OVERALL    Time Being is the project title taken on by collaborating ambient musicians Phillip Wilkerson and Jourdan Laik. Their first release in partnership, A Dimension Reflected explores a shared interest in the nature and perception of time. The album is delivered via the Lotuspike label, a subsidiary of Spotted Peccary and contains eight mid-length tracks ranging from three minutes forty one to eleven twenty nine. Promotional material offers: “Laik and Wilkerson create subtle but purposeful compositions of soundscapes – or timescapes – that guide the listener’s attention to full awareness of the eternal present moment, whilst simultaneously suspending the subjective passage of time.” Experience it for yourself; these attractive recordings certainly absorb the attention in dislocated reverie if allowed to do so. The Spotted Peccary website offers listening opportunities whilst the project's own page provides background information including notes of the album's inception.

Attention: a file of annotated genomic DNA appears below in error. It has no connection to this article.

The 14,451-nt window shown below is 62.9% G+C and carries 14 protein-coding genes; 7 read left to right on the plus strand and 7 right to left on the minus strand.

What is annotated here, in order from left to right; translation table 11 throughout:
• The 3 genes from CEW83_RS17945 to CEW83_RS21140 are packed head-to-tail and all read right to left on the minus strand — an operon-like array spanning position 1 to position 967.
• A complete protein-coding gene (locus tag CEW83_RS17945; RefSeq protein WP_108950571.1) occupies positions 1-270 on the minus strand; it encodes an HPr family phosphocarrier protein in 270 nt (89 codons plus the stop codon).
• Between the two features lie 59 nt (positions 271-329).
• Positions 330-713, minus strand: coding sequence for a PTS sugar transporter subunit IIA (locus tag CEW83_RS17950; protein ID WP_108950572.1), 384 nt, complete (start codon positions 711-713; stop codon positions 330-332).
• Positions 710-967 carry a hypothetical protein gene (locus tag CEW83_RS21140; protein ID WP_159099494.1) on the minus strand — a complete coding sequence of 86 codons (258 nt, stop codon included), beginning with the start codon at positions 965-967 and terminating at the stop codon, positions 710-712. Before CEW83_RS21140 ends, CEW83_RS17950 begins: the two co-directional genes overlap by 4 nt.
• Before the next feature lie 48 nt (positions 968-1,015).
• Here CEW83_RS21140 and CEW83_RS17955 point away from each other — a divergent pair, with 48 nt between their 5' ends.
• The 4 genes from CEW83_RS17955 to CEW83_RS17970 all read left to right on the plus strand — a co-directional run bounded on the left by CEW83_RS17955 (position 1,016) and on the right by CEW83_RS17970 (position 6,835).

MORPHEUS MUSIC REVIEWS

 

 

 ----------Yes - Fly From Here
STYLE
 
July 2011
Progressive rock.